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Chapter 4. Layout Configuration

4.1. Setting Layout Options

Before beginning layout work, you should read this entire chapter to potentially save time and troubles at the end of your design cycle.

4.1.1. Orthogonal vs Non-Orthogonal Design Styles

Before you design, you should decide whether to use an orthogonal or non-orthogonal design style. With an orthogonal design style, all of the connection locations (called faces) between different layout items can only be rotated 0-, 90-, 180-, or 270-degrees. For example, the following figure shows a simple design that is orthogonal.

Notice that the shapes can be at any angle, but the faces (the locations highlighted in red) must be at an orthogonal angles. The following figure shows a simple non-orthogonal design.

Notice that the face highlighted in red is at a non-orthogonal angle.

This is important because when there are non-orthogonal rotations, it is impossible to represent each vertex of the shapes exactly as 1nm values (the minimum resolution in the drawing system). For example, this 100um rectangle is rotated by 31-degrees.

The upper right vertices have decimal places that must be rounded at some point, and if all of the rounding is not the same, it is possible to have gaps in the layout.

4.1.2. Grid Options

Most of the options for the Layout View Editor and the Artwork Cell Editor are set by choosing Options > Layout Options (or double-clicking Layout Options in the top window of the Layout Manager). See “Layout Options Dialog Box: Layout Tab ” for details on this dialog box.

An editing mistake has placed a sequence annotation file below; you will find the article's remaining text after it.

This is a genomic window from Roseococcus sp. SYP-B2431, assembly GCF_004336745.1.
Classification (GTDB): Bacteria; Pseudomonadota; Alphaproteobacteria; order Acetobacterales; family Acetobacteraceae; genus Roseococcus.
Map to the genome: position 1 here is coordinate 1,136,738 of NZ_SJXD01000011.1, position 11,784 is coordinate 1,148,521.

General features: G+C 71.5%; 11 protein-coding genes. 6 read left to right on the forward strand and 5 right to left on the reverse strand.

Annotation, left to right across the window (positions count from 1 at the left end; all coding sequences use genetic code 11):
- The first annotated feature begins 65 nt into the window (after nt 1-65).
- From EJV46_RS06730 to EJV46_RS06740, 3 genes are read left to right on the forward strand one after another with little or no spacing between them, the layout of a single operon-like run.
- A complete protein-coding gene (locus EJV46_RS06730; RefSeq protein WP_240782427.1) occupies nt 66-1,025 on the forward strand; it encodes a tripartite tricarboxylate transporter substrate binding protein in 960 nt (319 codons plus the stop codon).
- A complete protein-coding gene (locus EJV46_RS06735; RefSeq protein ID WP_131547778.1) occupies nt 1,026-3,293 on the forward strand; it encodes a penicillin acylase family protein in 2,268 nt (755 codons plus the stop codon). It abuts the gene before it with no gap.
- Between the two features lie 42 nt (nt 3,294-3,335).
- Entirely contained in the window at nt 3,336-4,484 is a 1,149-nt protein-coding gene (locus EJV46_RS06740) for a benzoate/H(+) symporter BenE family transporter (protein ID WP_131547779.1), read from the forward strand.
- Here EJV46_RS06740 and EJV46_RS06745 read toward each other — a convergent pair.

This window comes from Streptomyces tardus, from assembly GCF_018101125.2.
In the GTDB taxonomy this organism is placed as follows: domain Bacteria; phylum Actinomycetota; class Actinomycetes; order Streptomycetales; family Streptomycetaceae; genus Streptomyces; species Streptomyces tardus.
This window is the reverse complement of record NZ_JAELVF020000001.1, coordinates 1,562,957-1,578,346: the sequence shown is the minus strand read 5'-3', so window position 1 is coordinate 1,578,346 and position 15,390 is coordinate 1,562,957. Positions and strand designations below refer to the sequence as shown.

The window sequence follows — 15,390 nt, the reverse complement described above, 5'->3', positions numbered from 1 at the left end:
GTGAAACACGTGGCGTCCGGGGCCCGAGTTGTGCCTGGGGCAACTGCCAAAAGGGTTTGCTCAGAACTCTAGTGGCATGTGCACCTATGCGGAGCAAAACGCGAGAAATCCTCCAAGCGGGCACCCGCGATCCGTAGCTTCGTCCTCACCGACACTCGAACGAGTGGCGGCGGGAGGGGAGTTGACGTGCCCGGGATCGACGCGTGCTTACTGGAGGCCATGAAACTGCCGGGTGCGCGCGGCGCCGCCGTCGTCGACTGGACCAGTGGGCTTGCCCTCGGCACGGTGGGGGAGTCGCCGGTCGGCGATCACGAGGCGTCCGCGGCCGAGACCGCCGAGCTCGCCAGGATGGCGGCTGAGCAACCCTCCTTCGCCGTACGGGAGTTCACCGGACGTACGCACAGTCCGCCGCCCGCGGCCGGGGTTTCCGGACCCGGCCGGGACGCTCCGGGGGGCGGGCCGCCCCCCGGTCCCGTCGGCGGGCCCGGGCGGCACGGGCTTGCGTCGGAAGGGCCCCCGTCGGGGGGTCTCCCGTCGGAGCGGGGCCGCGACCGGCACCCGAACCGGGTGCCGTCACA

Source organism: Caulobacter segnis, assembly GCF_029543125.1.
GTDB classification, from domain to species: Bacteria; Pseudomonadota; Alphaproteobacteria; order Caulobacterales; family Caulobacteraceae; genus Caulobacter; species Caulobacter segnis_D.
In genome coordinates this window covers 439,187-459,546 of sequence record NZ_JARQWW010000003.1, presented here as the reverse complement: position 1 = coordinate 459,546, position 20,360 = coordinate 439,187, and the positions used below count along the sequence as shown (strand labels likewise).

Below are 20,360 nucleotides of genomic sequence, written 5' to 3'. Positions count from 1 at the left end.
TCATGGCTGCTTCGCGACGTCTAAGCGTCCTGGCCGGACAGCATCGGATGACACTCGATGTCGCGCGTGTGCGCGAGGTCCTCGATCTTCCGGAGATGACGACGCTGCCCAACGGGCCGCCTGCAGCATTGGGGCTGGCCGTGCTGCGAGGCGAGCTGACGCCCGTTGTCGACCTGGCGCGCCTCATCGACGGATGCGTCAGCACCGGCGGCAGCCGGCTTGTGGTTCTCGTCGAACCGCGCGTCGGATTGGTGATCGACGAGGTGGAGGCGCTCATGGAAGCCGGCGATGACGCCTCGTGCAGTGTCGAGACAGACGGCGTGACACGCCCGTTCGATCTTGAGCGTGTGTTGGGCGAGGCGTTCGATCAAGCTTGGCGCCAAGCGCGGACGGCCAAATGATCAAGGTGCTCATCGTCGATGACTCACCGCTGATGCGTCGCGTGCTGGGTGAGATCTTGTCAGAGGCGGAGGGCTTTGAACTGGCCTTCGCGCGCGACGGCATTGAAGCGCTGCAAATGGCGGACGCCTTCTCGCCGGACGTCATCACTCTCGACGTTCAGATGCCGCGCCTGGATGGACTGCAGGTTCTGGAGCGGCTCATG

Before beginning a project with layout, it is important to set up the resolution of the drawing database. After selecting the Grid to modify, click the Edit Grid button to access the options for Database Size and Grid Spacing.

Database Size sets the precision of the coordinates of the shapes within the layout system. The smallest resolution of the layout system is one nanometer (1e-9 meters). The specified database unit size must be a multiple of a nanometer. If you use English units (mils), the smallest database resolution that you can specify is 0.005 mils (equal to 127 nm), so the database resolution must be an integer multiple of 0.005 mils. If you use units smaller than 0.005 mils there are significant rounding errors in the generated shapes.

AWR recommends that for processes that do not have a vertex grid requirement, set the database unit size to the smallest possible, 1e-9 meters (or equivalent in your project units if using um or mm) or 0.005 mils. Typically PCB and other "larger scale" manufacturing technologies do not have vertex grid requirements. Many IC fabrication processes do have vertex grid requirements. Note that PDKs configured for the AWR Design Environment software should come with the database unit size set to the proper vertex grid requirement required by the fabrication process. However, AWR recommends that you always double check this value with your design manufacturer.

Grid Spacing specifies the drawing grid snap. The drawing grid snap simplifies the placement and construction of shapes within the layout system. In addition to being able to specify the grid spacing from the Layout Options dialog box, the toolbar for the Layout View Editor and the Artwork Cell Editor includes a tool for setting the grid snap multiplier as shown in the following figure. The multiple ranges from 0.5x to 10x. For example, if the grid spacing is set to 1 um and a multiple of 4x is chosen, the grid snap points are spaced 4 um apart.

Rotation snap angle specifies the number of discrete angles allowed during the rotation of a shape in the layout system. The allowable values range from 0.1-degrees to 90-degrees. It is also used for some of the drawing cells. For example, the MTRACE element can have angled sections, but the angles of these sections must conform to the rotation snap.

4.1.3. Layout Cell Snap Options